Mr. Clinton sent condolences to the families and friends of the victims in his weekly radio address, taped as he visited Cape Town, South Africa. Two boys, 11- and 13-year-old classmates of the victims, were arrested in the shootings Wednesday at West Side Middle School in Jonesboro, Ark.
"We do not understand what drives children, whether in small towns or big cities, to pick up guns and take the lives of others. We may never make sense of the senseless, but we have to try," said Mr. Clinton, a former Arkansas governor.
He noted the Jonesboro shooting was the third time in recent months that a quiet town was "shaken by the awful specter of students being killed by other young people at schools." In December, a boy opened fire on a student prayer circle at a high school in West Paducah, Ky., killing three students and wounding five. Two months earlier, two students were fatally shot in Pearl, Miss.
"We have to understand that young children may not fully appreciate the consequences of actions that are destructive, but may be able to be romanticized at a twisted moment," Mr. Clinton said. "And we have to make sure that they don't fall into that trap.
The president encouraged parents to take comfort in a federal report released earlier this month that declared a vast majority of the nation's schools safe and free of violent crime.
"We've worked hard to make our schools places of learning, not fear. Places where children can worry about math and science, not guns, drugs and gangs," he said. "But when a terrible tragedy like this occurs, it reminds us there is work yet to be done."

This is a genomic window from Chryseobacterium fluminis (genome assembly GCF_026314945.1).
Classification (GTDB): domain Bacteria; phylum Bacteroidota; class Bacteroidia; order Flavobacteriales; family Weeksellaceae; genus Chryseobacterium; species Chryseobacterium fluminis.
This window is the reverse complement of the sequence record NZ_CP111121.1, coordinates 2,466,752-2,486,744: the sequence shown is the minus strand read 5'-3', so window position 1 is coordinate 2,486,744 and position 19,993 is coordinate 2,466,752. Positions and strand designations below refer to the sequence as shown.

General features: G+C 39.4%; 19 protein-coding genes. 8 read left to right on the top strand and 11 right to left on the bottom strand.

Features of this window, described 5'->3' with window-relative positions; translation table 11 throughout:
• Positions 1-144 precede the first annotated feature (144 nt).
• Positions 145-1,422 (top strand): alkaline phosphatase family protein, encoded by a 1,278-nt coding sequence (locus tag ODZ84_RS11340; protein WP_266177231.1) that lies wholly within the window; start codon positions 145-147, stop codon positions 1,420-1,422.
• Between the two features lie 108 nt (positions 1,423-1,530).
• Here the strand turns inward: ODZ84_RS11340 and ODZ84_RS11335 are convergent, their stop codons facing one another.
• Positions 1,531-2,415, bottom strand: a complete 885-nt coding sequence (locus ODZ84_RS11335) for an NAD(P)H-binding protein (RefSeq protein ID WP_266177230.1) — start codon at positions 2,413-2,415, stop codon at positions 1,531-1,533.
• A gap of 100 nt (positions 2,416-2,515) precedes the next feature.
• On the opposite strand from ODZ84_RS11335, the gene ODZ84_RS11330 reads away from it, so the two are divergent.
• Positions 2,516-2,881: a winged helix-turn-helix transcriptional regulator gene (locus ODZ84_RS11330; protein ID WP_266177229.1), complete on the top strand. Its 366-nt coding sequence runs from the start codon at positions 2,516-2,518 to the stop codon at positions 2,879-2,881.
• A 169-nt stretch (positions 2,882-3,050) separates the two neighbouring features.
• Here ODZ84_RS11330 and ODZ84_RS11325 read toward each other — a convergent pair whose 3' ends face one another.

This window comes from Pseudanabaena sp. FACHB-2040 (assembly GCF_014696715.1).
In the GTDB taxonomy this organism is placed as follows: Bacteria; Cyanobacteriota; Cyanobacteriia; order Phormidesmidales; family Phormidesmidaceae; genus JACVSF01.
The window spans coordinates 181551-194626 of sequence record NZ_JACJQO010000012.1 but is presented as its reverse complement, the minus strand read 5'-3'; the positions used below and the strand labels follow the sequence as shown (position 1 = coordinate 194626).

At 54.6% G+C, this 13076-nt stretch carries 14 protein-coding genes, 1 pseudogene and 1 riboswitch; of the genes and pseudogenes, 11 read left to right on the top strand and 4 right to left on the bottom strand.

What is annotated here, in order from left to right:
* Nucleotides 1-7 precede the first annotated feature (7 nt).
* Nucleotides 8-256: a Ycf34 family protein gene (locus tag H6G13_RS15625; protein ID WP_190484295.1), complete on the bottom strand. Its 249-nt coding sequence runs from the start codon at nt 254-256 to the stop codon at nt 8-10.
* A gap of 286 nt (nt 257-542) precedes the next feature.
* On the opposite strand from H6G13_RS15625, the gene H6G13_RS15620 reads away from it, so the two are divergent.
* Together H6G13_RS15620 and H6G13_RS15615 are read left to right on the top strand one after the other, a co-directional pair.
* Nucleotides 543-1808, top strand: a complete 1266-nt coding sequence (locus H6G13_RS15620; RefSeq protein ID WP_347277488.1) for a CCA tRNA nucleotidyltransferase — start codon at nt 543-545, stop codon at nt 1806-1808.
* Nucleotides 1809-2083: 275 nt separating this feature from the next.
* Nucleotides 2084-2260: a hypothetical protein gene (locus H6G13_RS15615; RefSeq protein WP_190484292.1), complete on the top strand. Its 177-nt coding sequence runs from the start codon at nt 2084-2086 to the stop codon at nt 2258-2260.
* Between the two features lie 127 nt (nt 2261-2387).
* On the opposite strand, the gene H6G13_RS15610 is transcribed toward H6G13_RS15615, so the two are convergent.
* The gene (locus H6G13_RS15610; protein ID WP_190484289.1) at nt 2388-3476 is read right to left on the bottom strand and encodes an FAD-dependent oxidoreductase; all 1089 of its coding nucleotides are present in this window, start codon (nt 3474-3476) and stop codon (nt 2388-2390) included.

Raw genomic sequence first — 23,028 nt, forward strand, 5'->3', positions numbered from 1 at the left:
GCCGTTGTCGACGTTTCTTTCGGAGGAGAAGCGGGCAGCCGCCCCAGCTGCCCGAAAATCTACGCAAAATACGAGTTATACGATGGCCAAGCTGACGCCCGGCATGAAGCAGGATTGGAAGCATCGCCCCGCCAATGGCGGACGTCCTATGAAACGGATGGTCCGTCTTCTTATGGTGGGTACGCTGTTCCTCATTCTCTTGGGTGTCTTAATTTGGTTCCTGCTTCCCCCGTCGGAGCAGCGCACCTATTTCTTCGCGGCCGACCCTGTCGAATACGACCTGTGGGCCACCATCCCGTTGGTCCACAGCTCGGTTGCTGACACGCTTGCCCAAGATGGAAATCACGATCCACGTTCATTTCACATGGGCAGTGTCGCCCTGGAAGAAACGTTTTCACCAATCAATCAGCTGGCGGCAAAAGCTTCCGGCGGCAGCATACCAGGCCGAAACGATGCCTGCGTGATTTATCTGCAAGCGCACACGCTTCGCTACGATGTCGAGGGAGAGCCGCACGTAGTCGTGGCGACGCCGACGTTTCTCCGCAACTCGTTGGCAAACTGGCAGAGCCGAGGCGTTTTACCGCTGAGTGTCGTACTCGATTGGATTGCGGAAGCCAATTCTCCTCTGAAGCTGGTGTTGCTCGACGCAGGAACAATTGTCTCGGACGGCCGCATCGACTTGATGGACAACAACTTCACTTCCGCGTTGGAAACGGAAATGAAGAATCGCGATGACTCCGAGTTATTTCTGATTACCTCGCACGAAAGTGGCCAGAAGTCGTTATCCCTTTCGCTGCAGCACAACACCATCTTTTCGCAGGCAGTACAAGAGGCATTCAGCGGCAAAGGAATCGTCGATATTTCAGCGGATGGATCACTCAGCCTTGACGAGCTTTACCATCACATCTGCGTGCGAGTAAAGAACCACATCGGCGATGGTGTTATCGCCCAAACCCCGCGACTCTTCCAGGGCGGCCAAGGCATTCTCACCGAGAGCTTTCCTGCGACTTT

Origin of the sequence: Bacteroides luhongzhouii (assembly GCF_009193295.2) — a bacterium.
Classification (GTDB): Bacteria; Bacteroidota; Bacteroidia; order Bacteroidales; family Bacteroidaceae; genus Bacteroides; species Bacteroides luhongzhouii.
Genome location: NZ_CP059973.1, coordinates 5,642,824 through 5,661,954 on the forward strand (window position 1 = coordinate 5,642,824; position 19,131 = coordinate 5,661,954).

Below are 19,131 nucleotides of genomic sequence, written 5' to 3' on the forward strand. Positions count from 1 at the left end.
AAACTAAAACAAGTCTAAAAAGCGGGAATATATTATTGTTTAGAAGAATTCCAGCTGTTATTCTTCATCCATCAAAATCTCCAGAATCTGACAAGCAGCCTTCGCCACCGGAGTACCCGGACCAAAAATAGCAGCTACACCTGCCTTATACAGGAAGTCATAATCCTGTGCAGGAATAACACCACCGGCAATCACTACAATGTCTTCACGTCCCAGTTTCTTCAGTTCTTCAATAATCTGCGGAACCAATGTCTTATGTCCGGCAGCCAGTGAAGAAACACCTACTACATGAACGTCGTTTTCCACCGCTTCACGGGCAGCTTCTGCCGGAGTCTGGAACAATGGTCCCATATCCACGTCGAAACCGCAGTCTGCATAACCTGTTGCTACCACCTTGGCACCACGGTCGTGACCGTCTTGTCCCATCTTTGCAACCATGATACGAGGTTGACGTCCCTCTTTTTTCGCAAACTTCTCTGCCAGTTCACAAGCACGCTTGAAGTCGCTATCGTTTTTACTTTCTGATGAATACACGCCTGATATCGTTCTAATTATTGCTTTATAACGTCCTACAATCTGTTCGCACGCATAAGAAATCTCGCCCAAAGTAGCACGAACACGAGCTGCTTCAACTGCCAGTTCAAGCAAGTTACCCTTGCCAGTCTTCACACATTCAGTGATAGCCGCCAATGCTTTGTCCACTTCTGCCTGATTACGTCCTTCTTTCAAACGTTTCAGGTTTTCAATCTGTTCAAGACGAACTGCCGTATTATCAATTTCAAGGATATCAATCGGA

Although no final decision was announced, the Justice Department indicated Friday it did not plan to file federal charges against the two boys accused in the shootings. The possibility of bringing federal charges arose partially because federal law might bring longer sentences than state laws.
Mr. Clinton said he has ordered Attorney General Janet Reno to organize experts on school violence to analyze the recent school shootings and determine what they may have in common and what steps can be taken to reduce the chance of a similar tragedy.
"Three towns: Jonesboro, Pearl, Paducah, too many precious lives lost," Mr. Clinton said. "The white ribbons that flutter today in my home state of Arkansas are a poignant and powerful challenge to all of us, a challenge to come together for the sake of our children and for the future of our nation."
Written by Eun-Kyung Kim
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